Written by Duane Swierczynski
Art by Ariel Olivetti
Messiah War marches on with this issue of Cable. I originally had no plans to follow the event until I caved to reader suggestions to pick up the prologue last week. Suffice to say, I wasn't blown away with the prologue, but it was enough to hook me in for the rest of the event.
Which brings me to this week's Cable. I now remember why I dropped this title way back at the start of Swierczynski's and Olivetti's run - neither has impressed me with their work on this title of the characters in the various issues I've read and the trend continues here.
Swierczynski's writing is stilted and many of the characters act without any regard to past relationships. For instance, Cable literally tells the X-Force team that they should, and I quote, "gut [Deadpool] and dump him" and that they'd, "be fools to trust him". This is the same Deadpool that Cable shared a comic with and the same character he trusted with his life and was fairly good friends with. He knows Deadpool has mental problems, but was the one person that treated him with respect and like he was an actual hero. Yet here he is outright telling X-Force to kill his friend, who he knows just spent 800 years trapped in isolation. There's odd mischaracterizations and then outright disregard for the characters and their relationships and Swierczynski has never really struck me as caring about any of the characters he writes about in this title, especially when compared to how faithful he seems to be to Brubaker's and Fraction's work on Iron Fist.
In regards to Olivetti, I'm just not a fan of his work. Everyone seems so stiff. It's as if they were all drawn separately and then pasted onto the page. The backgrounds are all plain, washed out landscapes with little to no detail other than a generic mountain or horizon line. This is more of a personal preference, though, so your mileage may vary in regards to how much you enjoy the art.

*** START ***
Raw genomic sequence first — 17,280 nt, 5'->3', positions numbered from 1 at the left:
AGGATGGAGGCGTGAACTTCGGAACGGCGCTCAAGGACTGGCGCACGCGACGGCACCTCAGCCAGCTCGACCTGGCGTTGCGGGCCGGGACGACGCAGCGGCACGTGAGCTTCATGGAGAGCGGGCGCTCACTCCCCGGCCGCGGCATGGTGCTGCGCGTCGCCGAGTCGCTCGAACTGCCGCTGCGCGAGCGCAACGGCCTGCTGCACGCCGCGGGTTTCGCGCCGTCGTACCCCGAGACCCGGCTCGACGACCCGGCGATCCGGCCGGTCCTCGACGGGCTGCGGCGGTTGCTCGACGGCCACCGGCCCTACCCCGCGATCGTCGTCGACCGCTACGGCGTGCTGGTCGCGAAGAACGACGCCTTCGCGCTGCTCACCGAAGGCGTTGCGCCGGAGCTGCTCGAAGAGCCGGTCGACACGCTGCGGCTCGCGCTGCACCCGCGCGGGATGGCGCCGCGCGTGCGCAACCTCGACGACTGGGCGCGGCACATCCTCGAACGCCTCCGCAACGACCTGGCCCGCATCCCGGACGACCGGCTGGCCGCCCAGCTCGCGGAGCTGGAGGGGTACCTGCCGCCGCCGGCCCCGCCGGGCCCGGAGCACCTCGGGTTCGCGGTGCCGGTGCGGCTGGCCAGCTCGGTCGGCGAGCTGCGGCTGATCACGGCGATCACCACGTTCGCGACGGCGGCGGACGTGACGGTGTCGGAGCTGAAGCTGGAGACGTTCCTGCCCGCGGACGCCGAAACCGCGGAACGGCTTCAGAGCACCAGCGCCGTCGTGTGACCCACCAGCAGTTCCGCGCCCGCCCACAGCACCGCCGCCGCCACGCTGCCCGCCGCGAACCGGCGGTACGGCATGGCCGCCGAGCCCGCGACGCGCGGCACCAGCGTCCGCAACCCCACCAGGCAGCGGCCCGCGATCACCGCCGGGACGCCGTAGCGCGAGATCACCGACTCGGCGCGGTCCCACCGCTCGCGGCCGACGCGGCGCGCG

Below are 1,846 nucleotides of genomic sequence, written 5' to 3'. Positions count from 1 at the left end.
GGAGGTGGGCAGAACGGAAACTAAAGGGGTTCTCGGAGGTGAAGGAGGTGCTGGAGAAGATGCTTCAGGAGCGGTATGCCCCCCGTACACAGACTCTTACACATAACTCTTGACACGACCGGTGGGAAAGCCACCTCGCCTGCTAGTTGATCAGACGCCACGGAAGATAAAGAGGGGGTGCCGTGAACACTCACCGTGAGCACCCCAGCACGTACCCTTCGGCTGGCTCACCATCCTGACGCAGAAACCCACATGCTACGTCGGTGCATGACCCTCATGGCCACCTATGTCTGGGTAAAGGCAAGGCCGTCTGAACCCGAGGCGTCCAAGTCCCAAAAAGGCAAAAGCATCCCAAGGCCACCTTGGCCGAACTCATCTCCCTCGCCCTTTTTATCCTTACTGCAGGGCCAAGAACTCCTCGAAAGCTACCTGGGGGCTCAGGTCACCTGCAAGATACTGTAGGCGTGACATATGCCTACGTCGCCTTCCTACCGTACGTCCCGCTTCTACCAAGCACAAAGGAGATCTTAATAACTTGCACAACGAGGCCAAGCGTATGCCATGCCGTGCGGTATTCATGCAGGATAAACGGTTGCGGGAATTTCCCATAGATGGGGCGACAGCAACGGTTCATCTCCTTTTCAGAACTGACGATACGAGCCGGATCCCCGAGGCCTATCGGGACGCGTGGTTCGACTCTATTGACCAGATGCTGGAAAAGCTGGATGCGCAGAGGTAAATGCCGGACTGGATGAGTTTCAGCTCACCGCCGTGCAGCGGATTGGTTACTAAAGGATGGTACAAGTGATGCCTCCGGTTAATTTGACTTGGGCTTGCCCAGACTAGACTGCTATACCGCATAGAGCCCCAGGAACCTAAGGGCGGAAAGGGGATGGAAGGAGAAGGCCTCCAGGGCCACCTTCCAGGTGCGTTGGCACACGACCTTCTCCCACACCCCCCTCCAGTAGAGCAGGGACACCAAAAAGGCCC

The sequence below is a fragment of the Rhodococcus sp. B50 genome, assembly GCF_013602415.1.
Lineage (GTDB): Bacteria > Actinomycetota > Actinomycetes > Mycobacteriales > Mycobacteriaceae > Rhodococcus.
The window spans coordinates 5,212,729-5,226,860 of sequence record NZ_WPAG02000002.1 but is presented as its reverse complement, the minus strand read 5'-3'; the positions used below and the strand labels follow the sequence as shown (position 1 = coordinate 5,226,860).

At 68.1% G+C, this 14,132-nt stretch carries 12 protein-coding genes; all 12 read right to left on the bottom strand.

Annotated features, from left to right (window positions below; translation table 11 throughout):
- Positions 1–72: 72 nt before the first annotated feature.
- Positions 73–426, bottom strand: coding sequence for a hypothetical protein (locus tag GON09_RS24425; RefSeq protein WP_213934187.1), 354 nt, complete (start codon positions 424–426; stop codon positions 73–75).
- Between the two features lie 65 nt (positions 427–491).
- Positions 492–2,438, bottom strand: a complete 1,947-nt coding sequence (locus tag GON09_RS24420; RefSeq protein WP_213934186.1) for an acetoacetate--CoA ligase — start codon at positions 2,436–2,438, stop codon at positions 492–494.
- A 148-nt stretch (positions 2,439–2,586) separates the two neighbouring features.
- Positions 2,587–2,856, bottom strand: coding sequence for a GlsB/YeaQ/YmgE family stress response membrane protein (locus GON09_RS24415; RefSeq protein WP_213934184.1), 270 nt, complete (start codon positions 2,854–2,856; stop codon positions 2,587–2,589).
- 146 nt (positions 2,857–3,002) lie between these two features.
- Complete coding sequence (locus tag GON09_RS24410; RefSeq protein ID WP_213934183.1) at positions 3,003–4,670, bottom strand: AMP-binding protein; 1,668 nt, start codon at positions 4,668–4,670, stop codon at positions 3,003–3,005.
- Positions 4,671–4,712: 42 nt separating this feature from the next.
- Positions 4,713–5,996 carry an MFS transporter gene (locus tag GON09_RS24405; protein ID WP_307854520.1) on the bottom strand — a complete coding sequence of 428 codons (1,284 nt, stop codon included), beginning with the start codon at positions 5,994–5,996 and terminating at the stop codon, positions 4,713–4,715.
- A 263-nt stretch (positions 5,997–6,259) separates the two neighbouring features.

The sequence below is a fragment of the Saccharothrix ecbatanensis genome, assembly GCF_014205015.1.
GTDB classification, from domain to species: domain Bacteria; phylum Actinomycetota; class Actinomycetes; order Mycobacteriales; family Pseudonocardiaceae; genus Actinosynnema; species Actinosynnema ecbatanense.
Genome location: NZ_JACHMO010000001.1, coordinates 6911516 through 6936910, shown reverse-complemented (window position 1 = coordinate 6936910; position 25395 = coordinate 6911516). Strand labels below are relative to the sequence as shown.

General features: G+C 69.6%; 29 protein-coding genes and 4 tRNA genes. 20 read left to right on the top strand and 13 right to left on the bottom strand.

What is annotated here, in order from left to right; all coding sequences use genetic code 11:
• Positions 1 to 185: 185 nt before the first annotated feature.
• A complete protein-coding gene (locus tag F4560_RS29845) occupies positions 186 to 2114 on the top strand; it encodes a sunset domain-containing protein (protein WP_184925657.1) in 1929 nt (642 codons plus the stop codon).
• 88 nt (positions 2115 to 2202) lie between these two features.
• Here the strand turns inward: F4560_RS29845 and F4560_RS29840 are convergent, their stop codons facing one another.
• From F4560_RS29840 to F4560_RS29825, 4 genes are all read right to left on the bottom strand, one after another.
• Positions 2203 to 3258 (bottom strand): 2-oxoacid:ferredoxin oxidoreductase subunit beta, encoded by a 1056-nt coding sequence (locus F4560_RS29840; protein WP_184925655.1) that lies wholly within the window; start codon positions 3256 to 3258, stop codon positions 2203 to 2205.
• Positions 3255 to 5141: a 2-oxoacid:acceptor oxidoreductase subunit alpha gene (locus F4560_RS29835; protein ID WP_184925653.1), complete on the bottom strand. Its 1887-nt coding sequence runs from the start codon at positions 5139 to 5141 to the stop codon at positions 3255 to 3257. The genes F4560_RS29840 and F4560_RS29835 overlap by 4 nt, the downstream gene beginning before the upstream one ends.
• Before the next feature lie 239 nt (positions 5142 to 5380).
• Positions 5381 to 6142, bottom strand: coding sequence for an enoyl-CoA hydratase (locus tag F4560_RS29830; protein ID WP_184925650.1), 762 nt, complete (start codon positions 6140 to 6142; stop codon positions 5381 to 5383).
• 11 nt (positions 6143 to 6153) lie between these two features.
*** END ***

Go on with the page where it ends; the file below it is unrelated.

As for the actual Messiah War storyline, it appears I was both right and wrong about Apocalypse ruling the future Cable and X-Force are trapped in. Apparently, Apocalypse did, at one point, control this timeline and his alien ship is, indeed, located in the city that Cable was showing everyone in the prologue. However, as Deadpool points out to us in this issue, Apocalypse was actually killed by Stryfe and Bishop off-panel and Stryfe is in control now.
Oddly enough, most of the issue was spent recounting Deadpool's misadventures and how he managed to survive into this future. We spent several pages recapping how Wade was trapped in a freezer for the past 800 years. Most of the jokes fell flat, especially compared to Yost & Kyle's dialogue in the prologue, and I was left wondering why we spent so much time on the topic.
The only significant event to occur in this issue was the final page, which had Stryfe's minions tracking down Cable and X-Force. It was a rather oddly scripted scene, which saw Stryfe's attack squad on another mountain top in one panel, Cable cursing over being found and then the next page the Stryfe team has them all surrounded. Other than the odd pacing of that scene, it looks like the next X-Force chapter of this event will be a bloodbath, as I doubt our team will be captured this easily.
Verdict - Check It. Tempted to give an Avoid It to this issue due to very little actually happening, but I'm willing to let it slide as a Check It due to my bias towards the creative team coming in and my not outright hating the issue, despite its flaws.